Riding Schwinns in ’56

A Poem by Donal Mahoney

You had to have a Schwinn
to lead this pack of boys
riding bikes full speed
baking under the Chicago sun
laughing after senior year
heading to the local park
to play a game of ball
or lob a cane pole
in the park lagoon
with stinkbait on the hook
to catch a bullhead,
cousin of the catfish,
small but just as tough.

Riding Schwinns was High Mass
in the summer after high school
before everyone would join the Army
or wait to be drafted.
Maybe one or two of us
had sober fathers working
and we would go to college.
I was one of those.
Going to college was something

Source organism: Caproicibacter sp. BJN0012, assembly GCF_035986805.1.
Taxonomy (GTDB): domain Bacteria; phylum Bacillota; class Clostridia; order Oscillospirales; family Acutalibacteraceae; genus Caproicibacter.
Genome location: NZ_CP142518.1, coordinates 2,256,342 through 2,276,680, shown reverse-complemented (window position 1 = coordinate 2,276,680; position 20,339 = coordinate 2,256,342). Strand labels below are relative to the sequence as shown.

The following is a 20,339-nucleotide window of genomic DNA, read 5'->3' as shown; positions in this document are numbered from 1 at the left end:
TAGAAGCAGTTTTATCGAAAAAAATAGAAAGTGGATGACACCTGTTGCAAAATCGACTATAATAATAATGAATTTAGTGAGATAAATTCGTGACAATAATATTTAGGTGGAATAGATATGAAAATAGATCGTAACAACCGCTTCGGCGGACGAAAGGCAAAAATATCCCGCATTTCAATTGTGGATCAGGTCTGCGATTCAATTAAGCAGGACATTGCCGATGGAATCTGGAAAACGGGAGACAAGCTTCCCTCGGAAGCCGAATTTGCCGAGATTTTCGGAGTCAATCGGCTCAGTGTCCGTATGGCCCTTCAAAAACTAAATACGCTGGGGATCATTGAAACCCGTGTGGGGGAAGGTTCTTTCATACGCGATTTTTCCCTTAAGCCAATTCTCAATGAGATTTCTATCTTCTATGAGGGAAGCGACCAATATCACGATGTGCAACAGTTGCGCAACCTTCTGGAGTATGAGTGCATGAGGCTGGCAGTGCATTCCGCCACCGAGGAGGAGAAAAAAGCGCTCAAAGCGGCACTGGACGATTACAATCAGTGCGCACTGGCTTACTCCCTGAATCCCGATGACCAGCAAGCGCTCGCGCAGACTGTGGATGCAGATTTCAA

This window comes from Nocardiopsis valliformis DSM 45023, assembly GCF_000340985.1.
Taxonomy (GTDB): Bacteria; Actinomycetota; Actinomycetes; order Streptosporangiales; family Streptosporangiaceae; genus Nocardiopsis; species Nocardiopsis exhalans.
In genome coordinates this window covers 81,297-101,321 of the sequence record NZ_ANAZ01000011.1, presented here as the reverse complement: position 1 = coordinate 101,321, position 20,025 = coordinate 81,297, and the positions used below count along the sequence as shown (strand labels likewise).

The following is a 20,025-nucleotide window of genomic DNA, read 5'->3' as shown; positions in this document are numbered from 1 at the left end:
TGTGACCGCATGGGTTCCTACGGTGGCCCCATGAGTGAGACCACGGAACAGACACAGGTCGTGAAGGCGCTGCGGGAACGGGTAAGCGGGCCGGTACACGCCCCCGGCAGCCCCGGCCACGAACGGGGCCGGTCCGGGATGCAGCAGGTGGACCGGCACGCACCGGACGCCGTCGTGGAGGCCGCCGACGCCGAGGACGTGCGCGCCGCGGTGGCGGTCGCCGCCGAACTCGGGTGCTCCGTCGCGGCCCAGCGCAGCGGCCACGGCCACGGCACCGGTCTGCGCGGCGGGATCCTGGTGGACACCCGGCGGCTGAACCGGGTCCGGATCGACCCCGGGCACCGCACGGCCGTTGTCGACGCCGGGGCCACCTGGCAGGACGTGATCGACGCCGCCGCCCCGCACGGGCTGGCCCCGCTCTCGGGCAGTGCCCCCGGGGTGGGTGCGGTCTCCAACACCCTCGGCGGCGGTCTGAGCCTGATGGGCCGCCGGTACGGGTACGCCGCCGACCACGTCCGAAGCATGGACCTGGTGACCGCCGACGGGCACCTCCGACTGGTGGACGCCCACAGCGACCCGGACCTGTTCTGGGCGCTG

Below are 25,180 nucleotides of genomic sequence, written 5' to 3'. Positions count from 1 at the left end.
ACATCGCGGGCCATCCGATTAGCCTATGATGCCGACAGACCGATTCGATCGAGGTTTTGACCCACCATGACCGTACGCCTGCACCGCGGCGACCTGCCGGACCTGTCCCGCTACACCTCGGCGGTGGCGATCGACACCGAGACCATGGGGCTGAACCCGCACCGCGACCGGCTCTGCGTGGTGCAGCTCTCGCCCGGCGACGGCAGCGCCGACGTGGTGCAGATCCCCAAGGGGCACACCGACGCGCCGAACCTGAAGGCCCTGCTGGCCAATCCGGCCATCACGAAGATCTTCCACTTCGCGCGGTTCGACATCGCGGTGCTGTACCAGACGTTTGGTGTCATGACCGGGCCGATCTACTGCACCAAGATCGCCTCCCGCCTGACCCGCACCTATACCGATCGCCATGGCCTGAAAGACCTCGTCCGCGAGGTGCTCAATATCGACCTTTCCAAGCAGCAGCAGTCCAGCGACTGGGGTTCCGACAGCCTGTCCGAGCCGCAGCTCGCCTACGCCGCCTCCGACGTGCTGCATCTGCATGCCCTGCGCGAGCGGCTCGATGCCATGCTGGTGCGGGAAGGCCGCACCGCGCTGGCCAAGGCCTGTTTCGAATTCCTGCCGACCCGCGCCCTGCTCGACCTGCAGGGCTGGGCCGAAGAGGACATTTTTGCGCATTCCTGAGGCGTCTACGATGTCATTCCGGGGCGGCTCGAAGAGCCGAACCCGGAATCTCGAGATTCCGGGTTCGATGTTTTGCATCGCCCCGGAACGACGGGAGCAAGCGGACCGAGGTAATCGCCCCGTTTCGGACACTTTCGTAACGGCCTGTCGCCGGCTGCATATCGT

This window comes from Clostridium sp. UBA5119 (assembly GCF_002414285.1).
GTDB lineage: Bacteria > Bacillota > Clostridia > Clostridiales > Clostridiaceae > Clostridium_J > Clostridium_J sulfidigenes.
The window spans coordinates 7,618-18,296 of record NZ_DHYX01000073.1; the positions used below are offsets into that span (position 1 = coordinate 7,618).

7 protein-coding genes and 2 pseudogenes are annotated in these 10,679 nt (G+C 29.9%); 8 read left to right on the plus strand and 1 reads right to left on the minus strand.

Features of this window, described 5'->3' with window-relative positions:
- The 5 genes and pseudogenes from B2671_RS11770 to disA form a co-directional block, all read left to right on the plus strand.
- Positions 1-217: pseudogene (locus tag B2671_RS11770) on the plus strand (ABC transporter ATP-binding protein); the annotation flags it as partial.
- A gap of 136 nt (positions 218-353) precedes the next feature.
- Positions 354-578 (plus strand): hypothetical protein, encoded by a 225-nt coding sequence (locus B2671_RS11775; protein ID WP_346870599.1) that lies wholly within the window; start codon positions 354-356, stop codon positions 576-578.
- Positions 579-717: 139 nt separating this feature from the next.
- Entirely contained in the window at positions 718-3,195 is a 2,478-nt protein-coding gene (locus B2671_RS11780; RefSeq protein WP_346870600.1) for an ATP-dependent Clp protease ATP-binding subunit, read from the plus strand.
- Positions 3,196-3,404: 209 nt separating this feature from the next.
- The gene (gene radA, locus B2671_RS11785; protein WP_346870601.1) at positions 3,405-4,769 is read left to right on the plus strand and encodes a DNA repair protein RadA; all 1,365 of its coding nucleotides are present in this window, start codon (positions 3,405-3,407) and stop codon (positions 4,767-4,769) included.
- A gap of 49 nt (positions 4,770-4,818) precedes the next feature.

I was told I’d do from third grade on.
So do the homework, my father said,
or he’d wash up and visit the nuns.

Korea ended not too long before.
Two guys ahead of us
would never ride a Schwinn again
or go to college on the GI Bill.
One guy did come back.
For years he walked in circles
around his family’s back yard
smoking real Pall Malls,
unimpaired by filters, very long.
Butch was shell-shocked,
neighbors said.
We’d have to pray for him.
They didn’t call it PTSD back then.

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